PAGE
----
Well last night we were reminded from Isaiah of God’s infinite greatness. You can read the passage here: Isaiah 40:12-31.
We really can’t comprehend how powerful, and how wise, and how good our God really is.
And all too often we lose perspective when we are faced with the difficult issues of life. We get overwhelmed by things that seem impossible. We get stressed out when we don’t know how to resolve the situations we’re in.
And it’s like we’re looking at these pictures of everyday objects under a microscope. All we can see is what’s right in front of our face. But if we can take a moment to try to see things from God’s perspective, things might look very different. Our impossible situations might not seem quite so impossible.
If we can remember that our God is so big, so strong and so mighty (not to mention so good and so wise and so loving), then even the biggest issues that we face won’t seem to be so big after all.
And so this morning, I want to continue to help us zoom out a little bit. And to help us do that, I want us to look at the story of Joseph.
There were so many times in Joseph’s life where the situation seemed hopeless, resolution seemed impossible – but we have the advantage of seeing things from God’s perspective. The whole story and everything that God set in motion through this story is all recorded in the Bible, we can clearly see God’s hand smack dab in the middle of all of it. But Joseph didn’t have that luxury. He had to go through his situations just like we go through ours – with our face right up against the tree – unable to see the forest beyond…
So I want to do a fairly quick review of Joseph’s life. I’m not going to focus on the highlights, I’m actually going to focus on the low-lights. I want to look at all the hardest times in Joseph’s life – those times where all he could see was the impossible situation that He was in. Those times where he was completely overwhelmed. Where he was stressed to the max. Where he lost sleep because he didn’t see any way to change his situation.
And hopefully, as we look at his story, and as we see things from God’s perspective, it’ll encourage us in our situations as well. So let’s jump right into it.
2 This is the account of Jacob and his family. When Joseph was seventeen years old, he often tended his father’s flocks. He worked for his half brothers, the sons of his father’s wives Bilhah and Zilpah. But Joseph reported to his father some of the bad things his brothers were doing.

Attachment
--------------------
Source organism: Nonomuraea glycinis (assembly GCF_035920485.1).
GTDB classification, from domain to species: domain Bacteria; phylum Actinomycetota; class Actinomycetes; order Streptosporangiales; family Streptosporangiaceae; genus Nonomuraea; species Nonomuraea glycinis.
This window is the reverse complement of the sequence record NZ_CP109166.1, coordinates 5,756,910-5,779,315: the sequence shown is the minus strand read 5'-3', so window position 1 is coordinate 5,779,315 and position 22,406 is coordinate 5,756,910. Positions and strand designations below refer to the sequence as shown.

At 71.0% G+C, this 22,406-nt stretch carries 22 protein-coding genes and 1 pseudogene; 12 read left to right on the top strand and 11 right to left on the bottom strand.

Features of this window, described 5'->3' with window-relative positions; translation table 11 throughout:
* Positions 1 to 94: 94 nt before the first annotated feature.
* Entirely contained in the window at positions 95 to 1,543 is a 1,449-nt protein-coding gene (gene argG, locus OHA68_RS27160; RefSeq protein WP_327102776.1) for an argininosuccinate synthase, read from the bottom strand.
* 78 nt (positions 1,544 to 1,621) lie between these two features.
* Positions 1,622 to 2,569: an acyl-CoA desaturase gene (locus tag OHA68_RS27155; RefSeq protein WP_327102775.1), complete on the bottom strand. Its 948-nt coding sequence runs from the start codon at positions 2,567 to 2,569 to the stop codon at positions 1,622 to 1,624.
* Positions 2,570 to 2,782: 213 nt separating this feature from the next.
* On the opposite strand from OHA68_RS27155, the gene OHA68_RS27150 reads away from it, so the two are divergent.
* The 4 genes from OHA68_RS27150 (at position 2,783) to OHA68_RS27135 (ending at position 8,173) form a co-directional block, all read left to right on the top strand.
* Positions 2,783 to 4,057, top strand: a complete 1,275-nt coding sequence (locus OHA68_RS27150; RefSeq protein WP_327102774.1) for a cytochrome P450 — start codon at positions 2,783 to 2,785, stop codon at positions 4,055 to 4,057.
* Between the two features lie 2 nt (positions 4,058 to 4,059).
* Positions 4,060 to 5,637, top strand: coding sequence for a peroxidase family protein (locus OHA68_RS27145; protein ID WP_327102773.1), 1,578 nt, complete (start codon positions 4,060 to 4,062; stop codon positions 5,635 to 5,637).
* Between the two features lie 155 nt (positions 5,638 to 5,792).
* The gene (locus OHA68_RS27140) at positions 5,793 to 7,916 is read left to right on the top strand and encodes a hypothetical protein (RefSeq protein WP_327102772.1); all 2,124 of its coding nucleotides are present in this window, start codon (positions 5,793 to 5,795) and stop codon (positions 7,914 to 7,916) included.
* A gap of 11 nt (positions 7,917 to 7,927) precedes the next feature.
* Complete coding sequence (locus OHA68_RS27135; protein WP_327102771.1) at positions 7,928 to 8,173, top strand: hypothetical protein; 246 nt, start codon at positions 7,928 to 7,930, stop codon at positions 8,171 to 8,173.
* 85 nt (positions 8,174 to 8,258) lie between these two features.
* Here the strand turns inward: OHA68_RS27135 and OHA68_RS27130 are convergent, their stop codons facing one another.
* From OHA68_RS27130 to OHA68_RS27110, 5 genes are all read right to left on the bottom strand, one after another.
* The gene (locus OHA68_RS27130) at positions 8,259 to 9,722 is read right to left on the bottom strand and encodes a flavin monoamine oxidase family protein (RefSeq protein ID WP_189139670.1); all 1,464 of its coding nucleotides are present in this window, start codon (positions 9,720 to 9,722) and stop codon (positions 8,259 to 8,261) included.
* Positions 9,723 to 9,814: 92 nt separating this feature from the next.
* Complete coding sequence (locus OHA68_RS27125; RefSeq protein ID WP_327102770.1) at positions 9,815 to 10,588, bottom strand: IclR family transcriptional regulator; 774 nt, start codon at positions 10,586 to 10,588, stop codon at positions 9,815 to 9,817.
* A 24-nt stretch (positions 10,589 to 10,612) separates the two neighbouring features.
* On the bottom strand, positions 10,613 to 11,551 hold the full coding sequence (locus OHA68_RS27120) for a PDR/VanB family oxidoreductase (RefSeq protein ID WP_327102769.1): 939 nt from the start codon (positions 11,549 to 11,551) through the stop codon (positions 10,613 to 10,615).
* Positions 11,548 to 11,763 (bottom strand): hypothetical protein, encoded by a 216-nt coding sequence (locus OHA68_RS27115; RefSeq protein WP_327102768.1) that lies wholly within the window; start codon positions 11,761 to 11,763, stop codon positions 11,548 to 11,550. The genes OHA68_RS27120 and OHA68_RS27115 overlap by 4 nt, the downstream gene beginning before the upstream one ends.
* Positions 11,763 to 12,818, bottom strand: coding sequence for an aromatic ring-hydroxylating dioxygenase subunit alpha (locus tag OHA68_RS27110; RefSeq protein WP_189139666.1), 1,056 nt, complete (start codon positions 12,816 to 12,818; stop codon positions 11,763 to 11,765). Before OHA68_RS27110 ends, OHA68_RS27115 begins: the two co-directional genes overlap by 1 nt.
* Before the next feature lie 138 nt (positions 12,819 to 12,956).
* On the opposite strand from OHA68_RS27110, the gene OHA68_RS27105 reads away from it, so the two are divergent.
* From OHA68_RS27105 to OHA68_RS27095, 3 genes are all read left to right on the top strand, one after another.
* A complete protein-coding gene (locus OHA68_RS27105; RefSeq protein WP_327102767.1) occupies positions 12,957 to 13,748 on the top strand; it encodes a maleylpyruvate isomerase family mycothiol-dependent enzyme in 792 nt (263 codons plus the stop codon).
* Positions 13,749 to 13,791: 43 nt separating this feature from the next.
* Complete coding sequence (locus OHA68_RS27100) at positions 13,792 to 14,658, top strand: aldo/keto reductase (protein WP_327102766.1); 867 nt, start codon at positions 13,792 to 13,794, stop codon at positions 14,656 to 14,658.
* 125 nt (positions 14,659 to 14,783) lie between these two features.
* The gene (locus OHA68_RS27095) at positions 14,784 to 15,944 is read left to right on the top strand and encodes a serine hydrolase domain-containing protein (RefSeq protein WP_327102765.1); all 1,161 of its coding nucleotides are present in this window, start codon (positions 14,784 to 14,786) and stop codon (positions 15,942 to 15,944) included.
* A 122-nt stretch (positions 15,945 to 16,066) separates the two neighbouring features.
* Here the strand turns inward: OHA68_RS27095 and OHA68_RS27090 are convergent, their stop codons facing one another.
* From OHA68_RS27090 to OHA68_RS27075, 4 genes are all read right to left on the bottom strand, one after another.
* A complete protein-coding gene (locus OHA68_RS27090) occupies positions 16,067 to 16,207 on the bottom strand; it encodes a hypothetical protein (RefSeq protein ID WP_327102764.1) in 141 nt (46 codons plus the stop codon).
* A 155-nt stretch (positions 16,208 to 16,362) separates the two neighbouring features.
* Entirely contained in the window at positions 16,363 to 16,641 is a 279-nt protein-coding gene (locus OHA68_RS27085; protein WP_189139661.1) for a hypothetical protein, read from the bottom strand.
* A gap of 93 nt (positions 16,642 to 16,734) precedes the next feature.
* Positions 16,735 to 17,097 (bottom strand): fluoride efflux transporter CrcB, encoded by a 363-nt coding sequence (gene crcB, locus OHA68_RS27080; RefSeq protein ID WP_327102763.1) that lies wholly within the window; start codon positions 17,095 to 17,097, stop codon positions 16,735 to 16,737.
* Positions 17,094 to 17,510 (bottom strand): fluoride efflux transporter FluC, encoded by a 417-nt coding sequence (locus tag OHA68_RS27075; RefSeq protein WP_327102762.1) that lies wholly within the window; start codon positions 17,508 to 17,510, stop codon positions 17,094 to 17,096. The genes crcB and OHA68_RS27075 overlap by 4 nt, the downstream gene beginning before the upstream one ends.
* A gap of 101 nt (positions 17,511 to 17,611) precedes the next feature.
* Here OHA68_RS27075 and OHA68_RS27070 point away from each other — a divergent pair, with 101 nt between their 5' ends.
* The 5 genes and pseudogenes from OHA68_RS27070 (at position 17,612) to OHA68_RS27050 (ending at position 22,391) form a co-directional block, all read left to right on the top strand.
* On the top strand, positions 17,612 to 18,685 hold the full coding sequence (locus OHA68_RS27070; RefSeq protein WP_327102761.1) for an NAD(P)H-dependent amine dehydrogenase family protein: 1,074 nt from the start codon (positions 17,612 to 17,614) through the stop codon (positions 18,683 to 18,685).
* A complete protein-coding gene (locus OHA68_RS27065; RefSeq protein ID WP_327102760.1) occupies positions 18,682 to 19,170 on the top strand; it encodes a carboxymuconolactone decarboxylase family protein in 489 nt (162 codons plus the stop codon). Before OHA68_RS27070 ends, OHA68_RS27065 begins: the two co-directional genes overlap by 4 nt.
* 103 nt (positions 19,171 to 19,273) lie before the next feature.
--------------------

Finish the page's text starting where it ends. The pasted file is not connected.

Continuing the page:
3 Jacob loved Joseph more than any of his other children because Joseph had been born to him in his old age. So one day Jacob had a special gift made for Joseph—a beautiful robe. 4 But his brothers hated Joseph because their father loved him more than the rest of them. They couldn’t say a kind word to him.
So let’s just pause here at this first low-light of Joseph’s life. Anyone with siblings knows that brothers or sisters don’t always get along. But this seems to be deeper than brotherly annoyance, or occasional fighting. Joseph’s brother’s hated him. They could not say a kind word to him. In fact, in just a bit we’ll see that they wished he was dead. Like literally. And they were even willing to take the steps necessary to make that happen.
And I am so thankful that I don’t know what that would be like. Not even remotely. But some of you do. Maybe not to this extreme… but then again, maybe so. Some of you know exactly what it’s like for someone to hate you – maybe a brother or sister, someone at school, or whoever else it might be…
And I can sure understand how that might feel like an impossible situation. When we’re dealing with broken relationships, I’m sure there are times when that can feel totally overwhelming and hopeless. It can feel like a stalemate – there’s just no possible resolution. It seems there’s nothing you can do about it.
I’m sure that’s how Joseph saw his relationship with his brothers. Its just the way it was. It wasn’t his fault that dad liked him best. (Although you do get the idea that Joseph didn’t always help the situation either.) But regardless, Joseph lived through the bulk of his teenage years being hated by his brothers.
You have to wonder how lonely he felt growing up? I mean, family was everything back then. You didn’t spend your time with your friends at the mall or even at school – everything was centred around your home and your family. So if your family hated you, you’re a pretty lonely guy. That’d be a pretty tough life.